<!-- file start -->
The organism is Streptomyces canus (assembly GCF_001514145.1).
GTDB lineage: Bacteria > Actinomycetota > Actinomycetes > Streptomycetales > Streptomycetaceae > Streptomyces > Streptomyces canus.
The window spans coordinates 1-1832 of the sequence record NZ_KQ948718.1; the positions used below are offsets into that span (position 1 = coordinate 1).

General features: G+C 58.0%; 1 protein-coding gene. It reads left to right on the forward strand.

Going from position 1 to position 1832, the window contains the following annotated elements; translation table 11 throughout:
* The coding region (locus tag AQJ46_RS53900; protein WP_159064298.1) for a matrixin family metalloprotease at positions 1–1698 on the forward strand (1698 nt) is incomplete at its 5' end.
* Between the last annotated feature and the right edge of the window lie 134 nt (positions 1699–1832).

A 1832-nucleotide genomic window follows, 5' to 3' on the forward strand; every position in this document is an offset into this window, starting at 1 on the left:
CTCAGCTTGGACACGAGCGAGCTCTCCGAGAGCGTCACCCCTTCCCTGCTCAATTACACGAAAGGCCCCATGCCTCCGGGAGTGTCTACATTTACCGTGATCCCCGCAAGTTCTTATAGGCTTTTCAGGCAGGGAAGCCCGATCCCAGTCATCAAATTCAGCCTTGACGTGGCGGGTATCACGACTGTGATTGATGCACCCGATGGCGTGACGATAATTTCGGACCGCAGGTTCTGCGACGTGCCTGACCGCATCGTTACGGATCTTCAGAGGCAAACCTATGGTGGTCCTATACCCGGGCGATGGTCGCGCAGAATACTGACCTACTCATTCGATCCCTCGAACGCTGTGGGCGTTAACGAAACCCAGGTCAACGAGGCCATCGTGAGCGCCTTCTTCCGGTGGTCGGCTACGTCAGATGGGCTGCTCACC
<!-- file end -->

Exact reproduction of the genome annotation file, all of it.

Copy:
The organism is Streptomyces canus (assembly GCF_001514145.1).
GTDB lineage: Bacteria > Actinomycetota > Actinomycetes > Streptomycetales > Streptomycetaceae > Streptomyces > Streptomyces canus.
The window spans coordinates 1-1832 of the sequence record NZ_KQ948718.1; the positions used below are offsets into that span (position 1 = coordinate 1).

General features: G+C 58.0%; 1 protein-coding gene. It reads left to right on the forward strand.

Going from position 1 to position 1832, the window contains the following annotated elements; translation table 11 throughout:
* The coding region (locus tag AQJ46_RS53900; protein WP_159064298.1) for a matrixin family metalloprotease at positions 1–1698 on the forward strand (1698 nt) is incomplete at its 5' end.
* Between the last annotated feature and the right edge of the window lie 134 nt (positions 1699–1832).

A 1832-nucleotide genomic window follows, 5' to 3' on the forward strand; every position in this document is an offset into this window, starting at 1 on the left:
CTCAGCTTGGACACGAGCGAGCTCTCCGAGAGCGTCACCCCTTCCCTGCTCAATTACACGAAAGGCCCCATGCCTCCGGGAGTGTCTACATTTACCGTGATCCCCGCAAGTTCTTATAGGCTTTTCAGGCAGGGAAGCCCGATCCCAGTCATCAAATTCAGCCTTGACGTGGCGGGTATCACGACTGTGATTGATGCACCCGATGGCGTGACGATAATTTCGGACCGCAGGTTCTGCGACGTGCCTGACCGCATCGTTACGGATCTTCAGAGGCAAACCTATGGTGGTCCTATACCCGGGCGATGGTCGCGCAGAATACTGACCTACTCATTCGATCCCTCGAACGCTGTGGGCGTTAACGAAACCCAGGTCAACGAGGCCATCGTGAGCGCCTTCTTCCGGTGGTCGGCTACGTCAGATGGGCTGCTCACC